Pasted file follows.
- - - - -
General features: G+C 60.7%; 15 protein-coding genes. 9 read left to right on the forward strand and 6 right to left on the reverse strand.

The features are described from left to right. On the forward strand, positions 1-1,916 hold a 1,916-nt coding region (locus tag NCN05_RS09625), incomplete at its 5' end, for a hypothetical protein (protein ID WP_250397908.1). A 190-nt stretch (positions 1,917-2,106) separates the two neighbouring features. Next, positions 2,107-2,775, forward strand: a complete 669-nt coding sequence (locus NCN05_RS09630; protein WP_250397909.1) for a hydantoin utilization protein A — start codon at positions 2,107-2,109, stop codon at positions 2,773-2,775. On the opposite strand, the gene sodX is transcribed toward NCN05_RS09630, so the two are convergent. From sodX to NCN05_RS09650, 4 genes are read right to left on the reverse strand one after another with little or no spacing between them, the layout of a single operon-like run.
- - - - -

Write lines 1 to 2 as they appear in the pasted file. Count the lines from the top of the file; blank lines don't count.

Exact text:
General features: G+C 60.7%; 15 protein-coding genes. 9 read left to right on the forward strand and 6 right to left on the reverse strand.

The features are described from left to right. On the forward strand, positions 1-1,916 hold a 1,916-nt coding region (locus tag NCN05_RS09625), incomplete at its 5' end, for a hypothetical protein (protein ID WP_250397908.1). A 190-nt stretch (positions 1,917-2,106) separates the two neighbouring features. Next, positions 2,107-2,775, forward strand: a complete 669-nt coding sequence (locus NCN05_RS09630; protein WP_250397909.1) for a hydantoin utilization protein A — start codon at positions 2,107-2,109, stop codon at positions 2,773-2,775. On the opposite strand, the gene sodX is transcribed toward NCN05_RS09630, so the two are convergent. From sodX to NCN05_RS09650, 4 genes are read right to left on the reverse strand one after another with little or no spacing between them, the layout of a single operon-like run.